U.S. Senator Jeff Merkley took questions on a wide-range of topics from the media and public Saturday at a town hall event held inside Taft High School.
Merkley answered questions from citizens about Social Security, electric vehicles, immigration, fixing Highway 101, the River Democracy Act, investment partnerships extracting money from newspapers, gun laws, marijuana tax money and the debt ceiling.
Oregon State Senator Dick Anderson couldn’t remember the answer to a question about where marijuana taxes are spent, when called upon by the Senator. Ultimately answering the question was Oregon House Representative David Gomberg, letting the public know that marijuana taxes were being spent on things such as behavioral health, substance abuse programs, and education.
The public voiced their concerns about the availability of electric vehicle charging stations in Lincoln County. Merkley shared his personal experience and said one of the best charging stations is at the gas station in Otis where he was able to fast-charge his Chevy Volt. He called on Lincoln County cities to catch up and tackle the upfront costs.
When asked about Social Security and possible cuts or reductions Merkley had a three word answer:
“We’ll stop those.”
Merkley was asked about Oregon’s new gun law, Measure 114, which is tied up in the court system. The Senator spoke briefly on the subject and said:
“We’ll see how this turns out.”
Lincoln City citizen Jay Roelof asked about hedge funds buying up newspapers and RV parks and extracting money from them. Merkley said he was aware of the issue and talked about his new bill banning hedge fund ownership of residential homes which is covered below.
A separate media availability event took place before the town hall, where members of the media had a 15-minute block of time to ask Merkley questions. Homepage had three reporters in the room and The News Guard sent Senior Reporter Jeremy C. Ruark.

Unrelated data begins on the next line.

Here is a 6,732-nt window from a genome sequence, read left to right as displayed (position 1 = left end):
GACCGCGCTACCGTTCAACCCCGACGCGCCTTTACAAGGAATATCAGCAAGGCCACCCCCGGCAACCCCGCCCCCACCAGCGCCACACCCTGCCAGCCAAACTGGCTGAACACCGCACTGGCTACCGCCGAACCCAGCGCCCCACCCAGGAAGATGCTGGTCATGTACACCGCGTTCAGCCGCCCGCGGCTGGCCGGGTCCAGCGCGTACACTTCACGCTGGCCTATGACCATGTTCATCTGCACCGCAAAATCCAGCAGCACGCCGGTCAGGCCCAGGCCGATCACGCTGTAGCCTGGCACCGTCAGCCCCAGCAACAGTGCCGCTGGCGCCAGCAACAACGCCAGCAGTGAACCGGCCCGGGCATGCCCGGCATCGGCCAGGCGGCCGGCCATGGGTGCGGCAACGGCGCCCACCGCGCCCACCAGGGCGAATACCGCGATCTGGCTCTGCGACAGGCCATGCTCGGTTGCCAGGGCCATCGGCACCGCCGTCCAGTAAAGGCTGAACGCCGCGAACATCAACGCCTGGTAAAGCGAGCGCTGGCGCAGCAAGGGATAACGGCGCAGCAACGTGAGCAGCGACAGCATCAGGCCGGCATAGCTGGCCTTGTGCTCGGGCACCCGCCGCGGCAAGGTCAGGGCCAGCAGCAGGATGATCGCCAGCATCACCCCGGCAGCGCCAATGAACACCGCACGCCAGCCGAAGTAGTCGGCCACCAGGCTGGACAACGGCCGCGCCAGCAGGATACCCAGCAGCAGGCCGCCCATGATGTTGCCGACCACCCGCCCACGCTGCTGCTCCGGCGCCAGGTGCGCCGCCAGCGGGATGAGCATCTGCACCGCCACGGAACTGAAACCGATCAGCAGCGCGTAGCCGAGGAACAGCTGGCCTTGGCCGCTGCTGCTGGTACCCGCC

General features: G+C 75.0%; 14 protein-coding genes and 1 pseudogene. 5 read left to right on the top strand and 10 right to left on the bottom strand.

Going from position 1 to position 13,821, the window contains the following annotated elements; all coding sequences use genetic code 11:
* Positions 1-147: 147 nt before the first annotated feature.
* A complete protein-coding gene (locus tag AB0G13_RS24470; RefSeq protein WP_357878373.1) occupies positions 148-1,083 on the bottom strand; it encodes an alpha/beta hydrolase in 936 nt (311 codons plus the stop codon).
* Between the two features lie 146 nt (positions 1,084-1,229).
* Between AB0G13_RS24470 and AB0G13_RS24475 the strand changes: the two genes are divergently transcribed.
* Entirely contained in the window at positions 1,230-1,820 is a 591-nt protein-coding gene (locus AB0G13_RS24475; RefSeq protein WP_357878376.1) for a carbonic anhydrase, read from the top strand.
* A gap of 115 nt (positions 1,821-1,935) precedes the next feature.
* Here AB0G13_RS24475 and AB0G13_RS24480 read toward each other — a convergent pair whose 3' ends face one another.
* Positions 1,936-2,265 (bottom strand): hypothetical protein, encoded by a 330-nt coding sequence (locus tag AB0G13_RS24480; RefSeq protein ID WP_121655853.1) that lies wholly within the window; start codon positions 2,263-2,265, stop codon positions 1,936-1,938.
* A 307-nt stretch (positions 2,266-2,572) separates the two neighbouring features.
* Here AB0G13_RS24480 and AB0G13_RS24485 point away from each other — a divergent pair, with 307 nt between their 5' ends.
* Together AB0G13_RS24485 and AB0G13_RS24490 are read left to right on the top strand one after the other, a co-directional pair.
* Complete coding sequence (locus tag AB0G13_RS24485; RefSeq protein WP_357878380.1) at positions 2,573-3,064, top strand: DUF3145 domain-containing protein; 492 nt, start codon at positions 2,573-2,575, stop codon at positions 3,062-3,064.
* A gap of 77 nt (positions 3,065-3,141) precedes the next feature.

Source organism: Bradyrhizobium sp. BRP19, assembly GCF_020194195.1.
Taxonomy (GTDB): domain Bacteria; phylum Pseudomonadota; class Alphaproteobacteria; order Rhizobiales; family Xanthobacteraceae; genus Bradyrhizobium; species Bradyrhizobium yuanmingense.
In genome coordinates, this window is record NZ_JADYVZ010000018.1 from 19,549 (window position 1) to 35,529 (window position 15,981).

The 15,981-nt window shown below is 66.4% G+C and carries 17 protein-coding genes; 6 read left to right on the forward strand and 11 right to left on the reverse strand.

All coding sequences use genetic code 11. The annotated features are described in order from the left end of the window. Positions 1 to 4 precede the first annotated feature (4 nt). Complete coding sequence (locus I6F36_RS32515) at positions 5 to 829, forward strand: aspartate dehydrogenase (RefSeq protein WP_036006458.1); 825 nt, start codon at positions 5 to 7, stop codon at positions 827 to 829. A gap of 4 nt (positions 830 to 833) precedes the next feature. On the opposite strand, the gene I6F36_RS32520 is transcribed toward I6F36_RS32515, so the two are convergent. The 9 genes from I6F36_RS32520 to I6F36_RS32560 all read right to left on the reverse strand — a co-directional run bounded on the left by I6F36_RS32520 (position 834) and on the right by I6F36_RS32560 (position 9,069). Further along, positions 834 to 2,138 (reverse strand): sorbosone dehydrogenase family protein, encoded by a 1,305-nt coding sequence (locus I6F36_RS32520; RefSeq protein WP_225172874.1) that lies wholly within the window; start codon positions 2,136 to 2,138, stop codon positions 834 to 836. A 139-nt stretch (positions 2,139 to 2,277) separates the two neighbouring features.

Homepage asked what the biggest issue facing Oregonians is and what Merkley is doing to address it:
“I think the issue I’m hearing about from citizens the most is affordable housing. It affects every single town across the state,” Merkley said. “It’s very evident in some of our larger towns with the obvious homeless tents and so forth. The omnibus bill we just passed has a lot of funding for housing. It’s not just an Oregon problem, it’s a national problem.”
Merkley said he is “supporting all the elements for affordable housing” such as down-payment assistance for homeowners, increasing the amount of vouchers and how much they can cover, and introducing a new bill that bans hedge funds from holding residential housing.
According to Merkley, when he first arrived in the Senate in 2009, massive foreclosures were happening and Fannie May and Freddie Mac were holding a ton of homes. He appealed to the Obama administration to make them available for families to buy. Obama and the treasury secretary said no and ended up selling them to hedge funds by the thousands.
“Hedge funds is where the money of the richest Americans is collected, which means the richest Americans were buying homes at half price instead of families. Hedge funds went ‘wow, look at the appreciation we’ve had,’ so you think about all that wealth growth that used to be for the middle class was instead going to the richest Americans. It’s driving up the cost of homes. People who have been shopping for homes have told me they are competing with all cash offers representing big business. It’s helped drive up the costs and drive up the rents.”
Merkley said the new bill has had positive reaction in the Senate and “people get it right away,” but also said “these are very powerful organizations who will fight like crazy to defeat any such legislation.”
Merkley was asked about immigration and he agreed the system is broken and needs bipartisan support to fix it. Merkley spoke about a 2013 effort that addressed every aspect of border security, immigration, asylum hearings and acted as a template of what the government needs to do. He hopes Democrats and Republicans can come together and make it happen with the new Congress.
“The border needs to be secure,” Merkley said. “There needs to be the rule of law. There are a variety of mechanisms to do so. I think the goal of the country is to have a legal process, but as part of that legal process we also need to have more immigration legalized for workers. I’m hearing from businesses all over the state saying we are desperately in need of workers, let’s have that be part of this legal structure as well.”
Merkley is one of two Senators representing Oregon in Washington D.C. alongside Senator Ron Wyden (D).
Homepage’s Don Williams and Cary Moore contributed to this report.
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